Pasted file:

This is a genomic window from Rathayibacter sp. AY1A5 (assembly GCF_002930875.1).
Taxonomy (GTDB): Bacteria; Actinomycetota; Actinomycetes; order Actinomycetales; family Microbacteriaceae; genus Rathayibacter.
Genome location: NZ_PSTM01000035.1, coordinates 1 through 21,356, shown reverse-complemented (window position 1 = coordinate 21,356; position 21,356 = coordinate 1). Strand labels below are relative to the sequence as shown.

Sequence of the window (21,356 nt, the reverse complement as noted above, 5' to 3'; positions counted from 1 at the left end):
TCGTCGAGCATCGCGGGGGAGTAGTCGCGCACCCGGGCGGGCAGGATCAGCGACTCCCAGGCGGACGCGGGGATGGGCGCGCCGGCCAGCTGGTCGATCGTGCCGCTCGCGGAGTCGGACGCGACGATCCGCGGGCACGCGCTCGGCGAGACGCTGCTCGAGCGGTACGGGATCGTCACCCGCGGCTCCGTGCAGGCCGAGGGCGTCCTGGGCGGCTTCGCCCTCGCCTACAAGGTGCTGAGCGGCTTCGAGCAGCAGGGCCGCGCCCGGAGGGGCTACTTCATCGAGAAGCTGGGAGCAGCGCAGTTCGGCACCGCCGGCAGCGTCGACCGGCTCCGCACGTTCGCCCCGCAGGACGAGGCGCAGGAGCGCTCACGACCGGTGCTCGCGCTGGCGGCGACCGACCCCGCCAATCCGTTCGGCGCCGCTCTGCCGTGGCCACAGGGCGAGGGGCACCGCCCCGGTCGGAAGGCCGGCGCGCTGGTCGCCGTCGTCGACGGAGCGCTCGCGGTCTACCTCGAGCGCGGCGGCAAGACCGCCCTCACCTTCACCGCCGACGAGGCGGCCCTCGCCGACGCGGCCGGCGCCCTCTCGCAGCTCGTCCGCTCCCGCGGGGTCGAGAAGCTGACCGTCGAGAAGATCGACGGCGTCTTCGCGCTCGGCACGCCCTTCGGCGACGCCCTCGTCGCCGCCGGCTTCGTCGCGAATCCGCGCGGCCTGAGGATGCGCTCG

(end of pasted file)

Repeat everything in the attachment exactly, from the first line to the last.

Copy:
This is a genomic window from Rathayibacter sp. AY1A5 (assembly GCF_002930875.1).
Taxonomy (GTDB): Bacteria; Actinomycetota; Actinomycetes; order Actinomycetales; family Microbacteriaceae; genus Rathayibacter.
Genome location: NZ_PSTM01000035.1, coordinates 1 through 21,356, shown reverse-complemented (window position 1 = coordinate 21,356; position 21,356 = coordinate 1). Strand labels below are relative to the sequence as shown.

Sequence of the window (21,356 nt, the reverse complement as noted above, 5' to 3'; positions counted from 1 at the left end):
TCGTCGAGCATCGCGGGGGAGTAGTCGCGCACCCGGGCGGGCAGGATCAGCGACTCCCAGGCGGACGCGGGGATGGGCGCGCCGGCCAGCTGGTCGATCGTGCCGCTCGCGGAGTCGGACGCGACGATCCGCGGGCACGCGCTCGGCGAGACGCTGCTCGAGCGGTACGGGATCGTCACCCGCGGCTCCGTGCAGGCCGAGGGCGTCCTGGGCGGCTTCGCCCTCGCCTACAAGGTGCTGAGCGGCTTCGAGCAGCAGGGCCGCGCCCGGAGGGGCTACTTCATCGAGAAGCTGGGAGCAGCGCAGTTCGGCACCGCCGGCAGCGTCGACCGGCTCCGCACGTTCGCCCCGCAGGACGAGGCGCAGGAGCGCTCACGACCGGTGCTCGCGCTGGCGGCGACCGACCCCGCCAATCCGTTCGGCGCCGCTCTGCCGTGGCCACAGGGCGAGGGGCACCGCCCCGGTCGGAAGGCCGGCGCGCTGGTCGCCGTCGTCGACGGAGCGCTCGCGGTCTACCTCGAGCGCGGCGGCAAGACCGCCCTCACCTTCACCGCCGACGAGGCGGCCCTCGCCGACGCGGCCGGCGCCCTCTCGCAGCTCGTCCGCTCCCGCGGGGTCGAGAAGCTGACCGTCGAGAAGATCGACGGCGTCTTCGCGCTCGGCACGCCCTTCGGCGACGCCCTCGTCGCCGCCGGCTTCGTCGCGAATCCGCGCGGCCTGAGGATGCGCTCG